If Canada wants to be taken seriously, the national crisis of 1,200 missing and murdered aboriginal women must be addressed, argues Winnipeg columnist Don Marks.
Prime Minister Stephen Harper and the Canadian Association of Chiefs of Police stand in the way of a national public inquiry into missing and murdered aboriginal women.
A report just released by Canada’s Veterans ombudsman Guy Parent reveals that half of Canada’s wounded soldiers are not receiving the benefits the government of Canada is obliged to pay them.
The death of teenage Tina Fontaine has re-ignited calls for national public inquiry into the case of nearly 1,200 missing and murdered aboriginal women in Canada.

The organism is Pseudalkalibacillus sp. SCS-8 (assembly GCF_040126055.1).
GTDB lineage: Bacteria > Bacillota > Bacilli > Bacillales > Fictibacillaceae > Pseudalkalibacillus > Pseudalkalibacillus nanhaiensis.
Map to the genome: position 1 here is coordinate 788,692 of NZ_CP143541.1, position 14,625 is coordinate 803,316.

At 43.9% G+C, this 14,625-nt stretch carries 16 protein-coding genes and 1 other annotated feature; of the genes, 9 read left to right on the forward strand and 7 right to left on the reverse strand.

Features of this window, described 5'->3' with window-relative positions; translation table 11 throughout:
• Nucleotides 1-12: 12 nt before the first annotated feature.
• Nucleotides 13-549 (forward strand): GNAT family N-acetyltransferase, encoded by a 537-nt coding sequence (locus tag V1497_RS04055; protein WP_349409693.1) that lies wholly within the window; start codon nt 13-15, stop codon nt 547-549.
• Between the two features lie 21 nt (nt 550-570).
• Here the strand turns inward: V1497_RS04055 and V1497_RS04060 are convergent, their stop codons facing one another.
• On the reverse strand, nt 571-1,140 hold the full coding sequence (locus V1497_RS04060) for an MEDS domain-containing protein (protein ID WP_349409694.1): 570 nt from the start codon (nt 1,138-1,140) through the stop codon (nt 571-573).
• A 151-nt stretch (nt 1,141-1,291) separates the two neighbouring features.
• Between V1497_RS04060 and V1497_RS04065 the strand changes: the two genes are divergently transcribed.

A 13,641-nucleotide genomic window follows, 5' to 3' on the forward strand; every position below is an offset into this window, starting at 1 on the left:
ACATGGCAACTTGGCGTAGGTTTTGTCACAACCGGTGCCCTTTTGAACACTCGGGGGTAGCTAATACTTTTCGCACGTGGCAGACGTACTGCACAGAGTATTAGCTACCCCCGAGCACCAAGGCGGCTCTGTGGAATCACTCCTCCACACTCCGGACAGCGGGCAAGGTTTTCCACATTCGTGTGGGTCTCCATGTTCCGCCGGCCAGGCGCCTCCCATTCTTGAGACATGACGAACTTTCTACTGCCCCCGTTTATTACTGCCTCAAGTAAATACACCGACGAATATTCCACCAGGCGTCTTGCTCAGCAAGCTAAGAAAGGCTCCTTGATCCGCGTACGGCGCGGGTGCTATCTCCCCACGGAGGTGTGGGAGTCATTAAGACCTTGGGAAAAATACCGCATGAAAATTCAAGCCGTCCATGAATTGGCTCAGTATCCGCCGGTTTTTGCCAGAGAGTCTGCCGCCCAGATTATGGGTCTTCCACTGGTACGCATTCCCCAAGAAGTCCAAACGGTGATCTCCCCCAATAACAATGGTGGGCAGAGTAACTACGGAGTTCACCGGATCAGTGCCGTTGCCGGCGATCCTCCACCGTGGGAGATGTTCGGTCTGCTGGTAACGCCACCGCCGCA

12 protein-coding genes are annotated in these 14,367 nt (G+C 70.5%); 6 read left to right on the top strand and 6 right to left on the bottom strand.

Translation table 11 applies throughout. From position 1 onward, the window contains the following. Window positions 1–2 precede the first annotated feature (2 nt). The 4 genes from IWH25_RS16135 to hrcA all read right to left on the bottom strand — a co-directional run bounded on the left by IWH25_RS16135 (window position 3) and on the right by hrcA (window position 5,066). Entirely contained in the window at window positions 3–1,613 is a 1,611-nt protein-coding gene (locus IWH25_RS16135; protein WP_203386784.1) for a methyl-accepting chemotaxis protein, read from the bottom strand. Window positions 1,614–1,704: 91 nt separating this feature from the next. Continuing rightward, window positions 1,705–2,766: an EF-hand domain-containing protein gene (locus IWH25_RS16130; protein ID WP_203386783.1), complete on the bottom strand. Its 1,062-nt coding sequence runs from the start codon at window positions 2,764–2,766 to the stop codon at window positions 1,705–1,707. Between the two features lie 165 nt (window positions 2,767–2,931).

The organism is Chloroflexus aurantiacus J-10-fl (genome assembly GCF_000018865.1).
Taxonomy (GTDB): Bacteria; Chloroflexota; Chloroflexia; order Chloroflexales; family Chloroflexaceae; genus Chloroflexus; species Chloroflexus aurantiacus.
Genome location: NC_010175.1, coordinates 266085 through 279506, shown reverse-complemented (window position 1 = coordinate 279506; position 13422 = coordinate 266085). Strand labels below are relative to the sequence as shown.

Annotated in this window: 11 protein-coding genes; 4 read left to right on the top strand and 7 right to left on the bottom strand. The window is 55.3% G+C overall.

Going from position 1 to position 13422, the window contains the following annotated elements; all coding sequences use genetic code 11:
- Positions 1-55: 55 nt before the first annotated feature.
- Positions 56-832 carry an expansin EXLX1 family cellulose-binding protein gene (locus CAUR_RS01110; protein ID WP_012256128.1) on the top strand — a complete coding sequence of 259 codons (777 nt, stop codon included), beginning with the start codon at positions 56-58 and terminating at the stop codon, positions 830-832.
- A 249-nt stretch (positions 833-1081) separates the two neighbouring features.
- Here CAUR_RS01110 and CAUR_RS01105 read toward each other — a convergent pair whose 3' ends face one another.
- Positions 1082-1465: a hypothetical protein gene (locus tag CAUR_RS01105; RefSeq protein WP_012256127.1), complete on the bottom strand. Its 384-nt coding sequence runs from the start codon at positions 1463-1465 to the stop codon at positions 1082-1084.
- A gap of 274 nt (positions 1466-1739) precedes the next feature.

Thousands of activists are expected in Ottawa this week for the 4-day 2014 Peoples’ Social Forum (PSF), a “grassroots, historical gathering of progressives from Québec, Canada and First Nations.”
A recent investigation by ProPublica uncovered a new kind of online tracking tool, canvas fingerprinting, which follows visitors to thousands of top websites, from WhiteHouse.gov to YouPorn.
On Tuesday, a group of twenty mothers and families occupied NDP MP Don Davies’ office in Vancouver in support of Palestine.